I remember hearing an urban legend/true story about a Bay Area guitarist who was asleep inside a house when a bug bomb went off, and afterwards was perhaps ot-nay so art-smay, and then went on to sing for Rancid. I'm reminded of that after taking on a bathroom-prettifying project yesterday and using about half a canister of "Goof-Off" in a small, poorly ventilated area, and then finding myself talking to rocks and mailboxes and seeing lots of pretty colors as I walked around later. My head stopped swimming a bit later on but even this morning, chillingly, I had the song "I Will Try" by Insted (a band I haven't listened to since I discovered the joys of beer) lodged in my head. I finally dislodged it -- by turning my brain to "Survival" by Outspoken, a band I never liked, even in my straightest of straight edge days.
So let's pretend that I was going to write something super brilliant, but instead (insted) I killed off all those poor brain cells and now I'm just gonna show you old Czechoslovak ads, from that same Zetor Brno hockey program that I've mined in the past.
I don't know why this blows my mind so much (Goof-Off?) but this is apparently a film viewer/editor of a type I've never seen. Not that I'm an expert. But the whole thing, the way it's put together, just looks strange. This scan is awful -- my scanner doesn't deal with grays well, apparently -- but that's a viewing screen underneath the little hood. I dunno, maybe this sort of thing was common all over '60s-'70s America, but I never saw anything like it.
If you had asked me in the early 1980s to "draw what Communism looks like," my subconscious would have picked this image up and converted it into poorly-rendered scratchings in a Big Chief tablet. This is, as far as I can tell, an ad for a uranium mine. I don't know if it was a big draw in the area -- "bring your kids to the uranium mine!" -- or if this is just a "be proud of your uranium mine" type of thing. Also curious: it's in Zdar nad Sazavou, which according to Google Maps, is a good hour away from Brno. I think it's still going strong, if this link right here is the same place. I'll add it to the places to visit list.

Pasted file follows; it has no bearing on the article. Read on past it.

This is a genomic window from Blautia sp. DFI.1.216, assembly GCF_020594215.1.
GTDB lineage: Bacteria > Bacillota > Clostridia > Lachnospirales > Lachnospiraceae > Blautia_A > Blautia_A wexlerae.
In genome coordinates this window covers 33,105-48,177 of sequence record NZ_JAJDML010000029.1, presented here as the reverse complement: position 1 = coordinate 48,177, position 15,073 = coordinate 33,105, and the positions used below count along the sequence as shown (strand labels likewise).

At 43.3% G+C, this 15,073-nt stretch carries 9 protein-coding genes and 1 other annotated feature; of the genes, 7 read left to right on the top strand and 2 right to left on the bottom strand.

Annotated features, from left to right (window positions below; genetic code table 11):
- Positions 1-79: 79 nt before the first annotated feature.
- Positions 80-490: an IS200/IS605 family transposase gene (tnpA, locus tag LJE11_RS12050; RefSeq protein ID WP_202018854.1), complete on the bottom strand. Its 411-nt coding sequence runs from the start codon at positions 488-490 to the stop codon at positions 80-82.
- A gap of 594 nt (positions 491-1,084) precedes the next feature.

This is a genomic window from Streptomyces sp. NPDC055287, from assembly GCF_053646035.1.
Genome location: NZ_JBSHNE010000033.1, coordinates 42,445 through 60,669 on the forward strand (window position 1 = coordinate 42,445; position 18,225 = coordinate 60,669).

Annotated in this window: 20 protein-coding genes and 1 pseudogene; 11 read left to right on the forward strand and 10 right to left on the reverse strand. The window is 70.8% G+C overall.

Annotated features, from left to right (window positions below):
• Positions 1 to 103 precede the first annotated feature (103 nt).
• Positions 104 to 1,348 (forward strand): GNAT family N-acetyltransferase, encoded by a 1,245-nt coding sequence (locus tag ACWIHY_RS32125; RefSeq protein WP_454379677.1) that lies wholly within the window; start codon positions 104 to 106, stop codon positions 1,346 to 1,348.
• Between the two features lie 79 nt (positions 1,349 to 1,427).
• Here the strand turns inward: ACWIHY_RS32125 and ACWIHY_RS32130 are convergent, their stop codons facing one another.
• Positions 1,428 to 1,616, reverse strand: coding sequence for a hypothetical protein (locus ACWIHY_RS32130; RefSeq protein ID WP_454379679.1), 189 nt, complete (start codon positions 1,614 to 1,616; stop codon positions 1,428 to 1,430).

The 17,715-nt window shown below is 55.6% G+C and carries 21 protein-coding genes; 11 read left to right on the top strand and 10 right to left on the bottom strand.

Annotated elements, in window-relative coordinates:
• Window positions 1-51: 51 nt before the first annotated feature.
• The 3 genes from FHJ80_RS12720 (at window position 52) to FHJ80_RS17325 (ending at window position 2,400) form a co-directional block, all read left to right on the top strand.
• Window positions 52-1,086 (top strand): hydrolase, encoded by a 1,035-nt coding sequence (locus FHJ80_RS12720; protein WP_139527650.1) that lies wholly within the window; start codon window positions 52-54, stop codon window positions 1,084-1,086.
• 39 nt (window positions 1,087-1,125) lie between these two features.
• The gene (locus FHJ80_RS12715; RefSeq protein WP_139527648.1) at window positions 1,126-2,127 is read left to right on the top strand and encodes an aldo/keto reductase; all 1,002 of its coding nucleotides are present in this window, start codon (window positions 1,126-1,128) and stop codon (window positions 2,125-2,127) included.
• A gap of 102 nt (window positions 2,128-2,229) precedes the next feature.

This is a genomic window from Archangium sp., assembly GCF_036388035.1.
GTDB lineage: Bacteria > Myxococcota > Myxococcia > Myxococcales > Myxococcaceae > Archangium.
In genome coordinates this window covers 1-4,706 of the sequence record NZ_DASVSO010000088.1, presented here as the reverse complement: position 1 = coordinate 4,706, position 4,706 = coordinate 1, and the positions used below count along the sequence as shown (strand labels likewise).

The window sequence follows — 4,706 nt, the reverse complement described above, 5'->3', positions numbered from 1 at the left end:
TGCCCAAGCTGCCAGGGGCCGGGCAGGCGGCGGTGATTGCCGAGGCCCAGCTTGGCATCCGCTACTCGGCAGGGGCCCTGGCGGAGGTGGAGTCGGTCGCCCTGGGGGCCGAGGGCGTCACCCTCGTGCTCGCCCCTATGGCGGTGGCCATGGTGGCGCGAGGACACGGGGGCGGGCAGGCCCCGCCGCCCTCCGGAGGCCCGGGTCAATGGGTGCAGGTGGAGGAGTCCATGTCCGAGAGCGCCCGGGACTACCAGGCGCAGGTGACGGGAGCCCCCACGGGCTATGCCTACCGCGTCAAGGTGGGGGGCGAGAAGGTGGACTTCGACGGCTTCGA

Trivia: Zdar nad Sazavou is the birthplace of not one but two members of the recently-World Championship-winning Czech hockey team, Tomas Rolinek (who was the captain) and Petr Vampola. So the message is, I guess, if you want your kid to grow up to play hockey, expose them to uranium. Or "Goof-Off."
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#22 -- "To End a War" by Richard Holbrooke
This came out of a discussion with a friend about the Dayton Accords and the troubled federation that is current Bosnia-Herzegovina. It's probably overdue that I read this; I'm just not crazy for politicians' memoirs. This is certainly self-serving, though not as bad as it could be, and Holbrooke gives some great insight into the negotiating process and the way seemingly minuscule issues tangled things up. I came away (as was the intention, I imagine) thinking that even the flawed Dayton deal was quite an achievement.
It needed a better editor; it's a bit repetitive and occasionally disjointed. And there's some score-settling involved -- the French, the Bosnian Serbs, the Bosnian Muslims, and Boutros-Boutros Ghali all come off looking pretty bad. Eventually I'll hunt around to see if there are any memoirs from any of those sides, or anyone who thinks Dayton was the wrong way to go in the first place. Despite its flaws, this gave me some new insights into something I'm pretty passionate about, so score for that.
Also: it includes Slobodan Milosevic hanging out in an Ohio sports bar, and where else will you get that?